Campbell continued on escort operations along the east coast and English Channel until the end of the war in Europe.[16] On 13 May 1945, Campbell formed part of the escort for the cruiser Devonshire and the fast minelayers Apollo and Ariadne as they carried the Norwegian Government-in-Exile and Crown Prince Olav home from exile to Oslo.[41]


Campbell went into reserve after the end of the Second World War,[16] and was sold on 18 February 1947 and scrapped by Metal Industries of Rosyth.[42]


  1. ^ The other four ships were Mackay and Malcolm from Cammell Laird at Birkenhead, and Montrose and Stuart from Hawthorn Leslie at Hebburn on the Tyne. Three more ships of the class Scott, Bruce and Douglas had been ordered earlier.[1]
  2. ^ In British practice, BL (Breech Loading) indicated that a separate, bagged charge was used.
  3. ^ Lenton[3] suggests that "X"-gun was replaced by a 4-inch (102 mm) gun instead.
  1. ^ a b c Gardiner & Gray 1985, p. 83.
  2. ^ a b c Friedman 2009, p. 298
  3. ^ a b c Lenton 1970, p. 43
  4. ^ a b Preston 1971, p. 101
  5. ^ a b Preston 1971, pp. 99, 101
  6. ^ DiGiulian, Tony (25 May 2014). "Britain: 4.7"/45 (12 cm) BL Mark I , 4.7"/45 (12 cm) BL Mark II". Retrieved 23 December 2015.
  7. ^ Gardiner & Gray 1985, pp. 82–83
  8. ^ Whitley 2000, p. 85
  9. ^ a b c d Whitley 2000, p. 86.
  10. ^ Friedman 2009, p. 242.
  11. ^ "Supplement to the Navy List Showing Organisation of the Fleet, Flag Officers' Commands &c.: I: The Grand Fleet: Destroyers". The Navy List: 12. January 1919. Retrieved 23 December 2015.
  12. ^ Preston 1971, p. 35
  13. ^ Preston 1971, p. 31
  14. ^ Preston 1971, pp. 35–36
  15. ^ a b c Watson, Graham. "Between the Wars: Royal Navy Organisation and Ship Deployments 1919–1939". Retrieved 23 December 2015.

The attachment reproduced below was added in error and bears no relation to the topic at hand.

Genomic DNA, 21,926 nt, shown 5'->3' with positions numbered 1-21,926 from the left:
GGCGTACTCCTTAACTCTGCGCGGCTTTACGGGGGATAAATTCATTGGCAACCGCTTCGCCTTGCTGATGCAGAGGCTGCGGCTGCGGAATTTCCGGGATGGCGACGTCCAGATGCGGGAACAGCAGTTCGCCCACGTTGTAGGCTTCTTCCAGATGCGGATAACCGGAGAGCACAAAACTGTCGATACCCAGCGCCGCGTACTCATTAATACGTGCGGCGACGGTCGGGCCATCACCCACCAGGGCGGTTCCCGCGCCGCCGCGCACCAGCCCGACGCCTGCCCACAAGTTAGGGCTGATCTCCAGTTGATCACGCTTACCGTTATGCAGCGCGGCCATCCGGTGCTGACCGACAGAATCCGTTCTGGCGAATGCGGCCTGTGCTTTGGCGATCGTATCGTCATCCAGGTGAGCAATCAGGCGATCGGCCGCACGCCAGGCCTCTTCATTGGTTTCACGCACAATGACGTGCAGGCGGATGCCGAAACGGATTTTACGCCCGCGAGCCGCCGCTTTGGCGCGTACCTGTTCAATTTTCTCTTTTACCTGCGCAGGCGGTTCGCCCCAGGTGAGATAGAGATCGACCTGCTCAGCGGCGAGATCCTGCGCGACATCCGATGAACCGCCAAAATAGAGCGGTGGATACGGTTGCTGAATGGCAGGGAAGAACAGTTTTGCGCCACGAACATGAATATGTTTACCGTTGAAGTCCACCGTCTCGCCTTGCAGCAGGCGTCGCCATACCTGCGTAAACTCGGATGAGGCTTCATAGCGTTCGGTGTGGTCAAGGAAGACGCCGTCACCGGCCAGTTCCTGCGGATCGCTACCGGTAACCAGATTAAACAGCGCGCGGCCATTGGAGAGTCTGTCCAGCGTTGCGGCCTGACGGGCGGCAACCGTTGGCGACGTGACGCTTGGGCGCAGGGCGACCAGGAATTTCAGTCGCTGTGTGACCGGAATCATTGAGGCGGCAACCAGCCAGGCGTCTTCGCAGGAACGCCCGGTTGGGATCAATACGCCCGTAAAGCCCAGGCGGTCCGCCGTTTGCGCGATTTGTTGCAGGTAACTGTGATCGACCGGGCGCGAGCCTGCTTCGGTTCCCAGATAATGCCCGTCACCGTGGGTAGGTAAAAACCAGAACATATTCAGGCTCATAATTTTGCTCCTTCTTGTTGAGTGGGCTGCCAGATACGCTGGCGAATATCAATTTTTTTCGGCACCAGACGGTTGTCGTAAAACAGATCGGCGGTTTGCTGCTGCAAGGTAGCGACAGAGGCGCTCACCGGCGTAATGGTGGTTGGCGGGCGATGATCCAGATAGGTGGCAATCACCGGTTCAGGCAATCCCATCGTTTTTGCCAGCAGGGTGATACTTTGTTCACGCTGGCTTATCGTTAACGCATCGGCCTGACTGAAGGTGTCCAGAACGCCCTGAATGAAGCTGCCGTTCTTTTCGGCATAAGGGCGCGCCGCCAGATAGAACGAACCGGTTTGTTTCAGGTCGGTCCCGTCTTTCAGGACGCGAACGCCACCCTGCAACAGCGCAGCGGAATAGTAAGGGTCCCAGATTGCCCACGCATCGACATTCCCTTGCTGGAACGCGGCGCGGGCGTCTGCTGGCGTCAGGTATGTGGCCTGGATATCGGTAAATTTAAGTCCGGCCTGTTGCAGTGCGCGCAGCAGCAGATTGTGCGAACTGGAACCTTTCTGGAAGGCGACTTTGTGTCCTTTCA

16. ^ a b c d e f g h i Mason, Geoffrey M. (2004). "HMS Campbell (D 60) - Scott-class Flotilla Leader: including Convoy Escort Movements". Service Histories of Royal Navy Warships in World War 2. Retrieved 23 December 2015.
  17. ^ "Child Refugees Saved". The Maitland Daily Mercury. 22 March 1937. p. 1.
  18. ^ "Child Refugees: 450 Taken on British Warships". The West Australian. 23 March 1937. p. 17.
  19. ^ Kindell, Don. "Royal Navy Ships, September 1939". British and Other Navies in World War 2 Day-by-Day. Retrieved 23 December 2015.
  20. ^ Kindell, Don. "Naval Events, April 1940 (Part 3 of 4): Monday 15th-Sunday 21st". British and Other Navies in World War 2 Day-by-Day. Retrieved 23 December 2015.
  21. ^ Kindell, Don. "Naval Events, April 1940 (Part 4 of 4): Monday 22nd – Tuesday 30th". British and Other Navies in World War 2 Day-by-Day. Retrieved 23 December 2015.
  22. ^ Kindell, Don. "Naval Events, June 1940 (Part 1 of 4): Saturday 1st – Friday 7th". British and Other Navies in World War 2 Day-by-Day. Retrieved 23 December 2015.
  23. ^ Helgason, Guðmundur. "HMS Campbell (D 60)". Retrieved 23 December 2015.
  24. ^ Helgason, Guðmundur. "Empire Conveyor". Retrieved 23 December 2015.
  25. ^ Rohwer & Hümmelchen 1992, p. 42
  26. ^ Kindell, Don. "Naval Events, November 1940 (Part 2 of 2): Friday 15th – Saturday 30th". British and Other Navies in World War 2 Day-by-Day. Retrieved 23 December 2015.
  27. ^ Kindell, Don. "Naval Events, November 1941 (Part 2 of 2): Saturday 15th –Sunday 30th". British and Other Navies in World War 2 Day-by-Day. Retrieved 2 January 2016.
  28. ^ H.M. Ships Damaged or Sunk by Enemy Action 1952, p. 469
  29. ^ Kindell, Don. "1st - 24th November 1941 - in date, ship/unit & name order". Casualty Lists of the Royal Navy and Dominion Navies, World War 2. Retrieved 2 January 2016.
  30. ^ Rohwer & Hümmelchen 1992, p. 99
  31. ^ a b Roskell, S. W. (2008) [Originally published by HMSO, 1956]. "Chapter VI: Coastal Warfare 1st January – 31st July 1942". War at Sea 1939–1945: Volume II The Period of Balance. History of the Second World War: United Kingdom Military Series. Hyperwar. Retrieved 3 January 2016.
  32. ^ Hawkins 2005, p. 213
  33. ^ Barnett 2000, p. 447
  34. ^ Jones 1979, pp. 302–304
  35. ^ Barnett 2000, p. 452
  36. ^ Rohwer & Hümmelchen 1992, p. 122
  37. ^ Ruegg & Hague 1993, p. 43
  38. ^ Rohwer & Hümmelchen 1992, p. 242
  39. ^ Rohwer & Hümmelchen 1992, p. 281
  40. ^ Edwards 2013, Part 2: Execution:Chapter 1: Twenty-Four Hours Postponement.
  41. ^ Madsen 1998, p. 66
  42. ^ Dittmar & Colledge 1972, p. 72